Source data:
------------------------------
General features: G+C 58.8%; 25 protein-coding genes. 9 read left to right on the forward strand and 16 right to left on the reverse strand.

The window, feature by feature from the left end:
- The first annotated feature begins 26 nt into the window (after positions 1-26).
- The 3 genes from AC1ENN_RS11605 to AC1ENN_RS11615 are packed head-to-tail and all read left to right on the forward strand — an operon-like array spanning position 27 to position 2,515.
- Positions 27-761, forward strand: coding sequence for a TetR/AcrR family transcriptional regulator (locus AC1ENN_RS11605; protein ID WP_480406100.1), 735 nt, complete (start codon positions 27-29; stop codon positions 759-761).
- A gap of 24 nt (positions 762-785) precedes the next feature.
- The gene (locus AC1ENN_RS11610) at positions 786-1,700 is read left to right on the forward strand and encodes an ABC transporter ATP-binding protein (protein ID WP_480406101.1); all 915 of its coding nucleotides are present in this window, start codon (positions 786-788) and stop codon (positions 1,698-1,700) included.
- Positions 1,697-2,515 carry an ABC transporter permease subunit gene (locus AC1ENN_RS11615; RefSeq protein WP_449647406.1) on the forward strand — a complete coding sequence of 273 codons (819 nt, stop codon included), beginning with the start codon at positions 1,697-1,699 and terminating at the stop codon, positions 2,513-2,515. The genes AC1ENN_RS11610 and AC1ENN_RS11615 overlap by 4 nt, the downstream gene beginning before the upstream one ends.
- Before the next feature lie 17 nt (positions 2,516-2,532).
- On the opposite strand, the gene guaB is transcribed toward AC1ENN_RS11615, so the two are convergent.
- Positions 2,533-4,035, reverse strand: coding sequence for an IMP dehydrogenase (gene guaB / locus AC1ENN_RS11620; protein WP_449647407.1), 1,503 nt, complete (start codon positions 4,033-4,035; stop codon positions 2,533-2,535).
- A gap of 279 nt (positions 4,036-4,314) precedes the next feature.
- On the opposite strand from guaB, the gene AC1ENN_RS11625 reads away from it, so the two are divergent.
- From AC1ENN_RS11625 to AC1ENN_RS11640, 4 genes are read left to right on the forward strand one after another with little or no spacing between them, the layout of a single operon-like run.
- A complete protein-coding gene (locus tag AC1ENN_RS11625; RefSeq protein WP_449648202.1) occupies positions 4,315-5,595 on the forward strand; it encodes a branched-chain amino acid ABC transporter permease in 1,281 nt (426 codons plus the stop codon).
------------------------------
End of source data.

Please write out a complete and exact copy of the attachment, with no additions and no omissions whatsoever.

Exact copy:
General features: G+C 58.8%; 25 protein-coding genes. 9 read left to right on the forward strand and 16 right to left on the reverse strand.

The window, feature by feature from the left end:
- The first annotated feature begins 26 nt into the window (after positions 1-26).
- The 3 genes from AC1ENN_RS11605 to AC1ENN_RS11615 are packed head-to-tail and all read left to right on the forward strand — an operon-like array spanning position 27 to position 2,515.
- Positions 27-761, forward strand: coding sequence for a TetR/AcrR family transcriptional regulator (locus AC1ENN_RS11605; protein ID WP_480406100.1), 735 nt, complete (start codon positions 27-29; stop codon positions 759-761).
- A gap of 24 nt (positions 762-785) precedes the next feature.
- The gene (locus AC1ENN_RS11610) at positions 786-1,700 is read left to right on the forward strand and encodes an ABC transporter ATP-binding protein (protein ID WP_480406101.1); all 915 of its coding nucleotides are present in this window, start codon (positions 786-788) and stop codon (positions 1,698-1,700) included.
- Positions 1,697-2,515 carry an ABC transporter permease subunit gene (locus AC1ENN_RS11615; RefSeq protein WP_449647406.1) on the forward strand — a complete coding sequence of 273 codons (819 nt, stop codon included), beginning with the start codon at positions 1,697-1,699 and terminating at the stop codon, positions 2,513-2,515. The genes AC1ENN_RS11610 and AC1ENN_RS11615 overlap by 4 nt, the downstream gene beginning before the upstream one ends.
- Before the next feature lie 17 nt (positions 2,516-2,532).
- On the opposite strand, the gene guaB is transcribed toward AC1ENN_RS11615, so the two are convergent.
- Positions 2,533-4,035, reverse strand: coding sequence for an IMP dehydrogenase (gene guaB / locus AC1ENN_RS11620; protein WP_449647407.1), 1,503 nt, complete (start codon positions 4,033-4,035; stop codon positions 2,533-2,535).
- A gap of 279 nt (positions 4,036-4,314) precedes the next feature.
- On the opposite strand from guaB, the gene AC1ENN_RS11625 reads away from it, so the two are divergent.
- From AC1ENN_RS11625 to AC1ENN_RS11640, 4 genes are read left to right on the forward strand one after another with little or no spacing between them, the layout of a single operon-like run.
- A complete protein-coding gene (locus tag AC1ENN_RS11625; RefSeq protein WP_449648202.1) occupies positions 4,315-5,595 on the forward strand; it encodes a branched-chain amino acid ABC transporter permease in 1,281 nt (426 codons plus the stop codon).